Victor Alvarez calls on local leaders to help bring his father back to the U.S. after he was deported in February. Photos by Stephanie Rivera.
CSULB police stopped Jose Alvarez and his son Victor near the Beachside College Residence Halls the night of February 21 for a broken headlight. A warrant check revealed an old deportation order for a 21-year-old felony drug conviction, for which Jose had served time, organizers said.
By the next morning, Jose was deported to Tijuana, where he has remained.
“It’s been tough,” said Victor. “You go from seeing him everyday to now seeing him two times a month.”
Jose’s family—made up of his wife, four grandchildren and six U.S. citizen children, including a Marine veteran—announced the filing of a formal request for humanitarian parole with the Department of Homeland Security.
Family members also called on President Barack Obama, CSULB President Jane Close Conoley, Mayor Robert Garcia and other local leaders to lend their support through written letters to the DHS.
“What the school did is wrong; what we ask is for their help to provide a larger support,” Victor said.
Since the incident, Close Conoley announced an order in May that helps direct campus police who encounter undocumented foreign nationals.
“We don’t have a President Trump..yet, we have a President Obama who tells us that he wants to help the immigrant community,” said National Day Laborer Organizing Network Litigation Director Jessica Bansal. “So we are asking him to use his authority to help this family. He has the discretion to grant this request. There is no reason for this family to be separated.”
Since Jose’s deportation, Victor said he has shared his family’s story in front of Cal State University officials as part of efforts to pass AB2792, also known as the TRUTH Act, which would regulate the collaboration between local law enforcement and all 23 CSU schools.
At the news conference, a representative for Rep. Alan Lowenthal, D-Long Beach, announced the congressman’s support for Jose and his family.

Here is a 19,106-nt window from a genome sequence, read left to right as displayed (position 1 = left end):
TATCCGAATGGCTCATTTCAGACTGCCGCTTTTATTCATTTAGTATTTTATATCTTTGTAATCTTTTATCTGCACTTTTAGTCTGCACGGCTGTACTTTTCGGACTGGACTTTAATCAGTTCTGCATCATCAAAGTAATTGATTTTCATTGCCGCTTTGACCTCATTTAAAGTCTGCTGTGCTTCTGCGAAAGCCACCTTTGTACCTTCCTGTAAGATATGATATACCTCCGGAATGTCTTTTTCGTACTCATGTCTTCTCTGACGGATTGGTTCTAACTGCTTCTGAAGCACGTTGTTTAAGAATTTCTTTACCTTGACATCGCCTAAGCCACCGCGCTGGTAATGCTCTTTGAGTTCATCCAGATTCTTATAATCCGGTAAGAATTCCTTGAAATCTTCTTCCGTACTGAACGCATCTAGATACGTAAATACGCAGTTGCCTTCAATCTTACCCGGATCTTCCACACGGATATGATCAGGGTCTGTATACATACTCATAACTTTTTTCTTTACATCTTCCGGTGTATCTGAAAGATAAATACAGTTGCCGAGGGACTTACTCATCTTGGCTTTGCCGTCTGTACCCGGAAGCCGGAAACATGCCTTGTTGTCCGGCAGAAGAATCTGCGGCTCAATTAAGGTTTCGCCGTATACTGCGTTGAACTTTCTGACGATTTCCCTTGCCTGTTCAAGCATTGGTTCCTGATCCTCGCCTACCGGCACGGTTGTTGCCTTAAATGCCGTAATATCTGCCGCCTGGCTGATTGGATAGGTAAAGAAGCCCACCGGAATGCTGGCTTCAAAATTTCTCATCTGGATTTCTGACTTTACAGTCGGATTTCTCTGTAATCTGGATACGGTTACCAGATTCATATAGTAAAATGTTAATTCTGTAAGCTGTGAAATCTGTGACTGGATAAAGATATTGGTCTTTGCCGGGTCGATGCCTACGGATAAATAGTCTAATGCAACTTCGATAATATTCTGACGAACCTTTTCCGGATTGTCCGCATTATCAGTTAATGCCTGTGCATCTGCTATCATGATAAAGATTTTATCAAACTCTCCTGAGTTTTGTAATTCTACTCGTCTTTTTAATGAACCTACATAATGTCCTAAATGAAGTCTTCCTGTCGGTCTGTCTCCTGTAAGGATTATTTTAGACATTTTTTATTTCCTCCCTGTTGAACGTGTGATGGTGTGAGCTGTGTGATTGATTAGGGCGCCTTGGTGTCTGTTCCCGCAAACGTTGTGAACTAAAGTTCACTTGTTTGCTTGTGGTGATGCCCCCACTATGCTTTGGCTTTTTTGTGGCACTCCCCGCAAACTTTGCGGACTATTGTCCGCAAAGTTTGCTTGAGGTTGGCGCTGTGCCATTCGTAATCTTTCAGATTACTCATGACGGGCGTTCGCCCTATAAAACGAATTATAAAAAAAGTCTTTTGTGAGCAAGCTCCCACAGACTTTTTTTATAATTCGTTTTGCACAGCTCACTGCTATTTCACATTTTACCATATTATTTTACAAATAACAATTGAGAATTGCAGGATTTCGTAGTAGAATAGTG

“Mr. Alvarez was the main provider in his family, a family that is now struggling without him in the U.S., Lowenthal’s letter to the DHS partly read. “Granting Mr. Alvarez humanitarian parole will help in reuniting his family, which was so abruptly torn apart this past February. Deportations like these, understandably spark deep concerns and fear in our communities.”
Members of the Alvarez family also spoke before the Long Beach City Council on Tuesday, urging for support from council members.
Victor, who is a student at Long Beach City College, described the emotional and economic hardships his family has faced, saying he is still debating whether to stay in school or work full-time to help the family.
While Mayor Robert Garcia did not explicitly say whether he would support the family, he did urge the son to stay in school.
“I know it’s going to be tough but you gotta stay in school, trust me on that,” Garcia said. “I followed your father’s story, it’s incredibly tragic what’s happened, but you gotta stay in school.”
Garcia also expressed his support for Close Conoley in dealing with the incident and the policies enacted on campus.
“I’m hopeful there will be positive developments,” Garcia said. “Just know I’m very proud of the president’s commitments. She’s really trying to make some changes.”
Bansal said they hope to hear from the DHS regarding their request for a humanitarian parole within the next couple of months.
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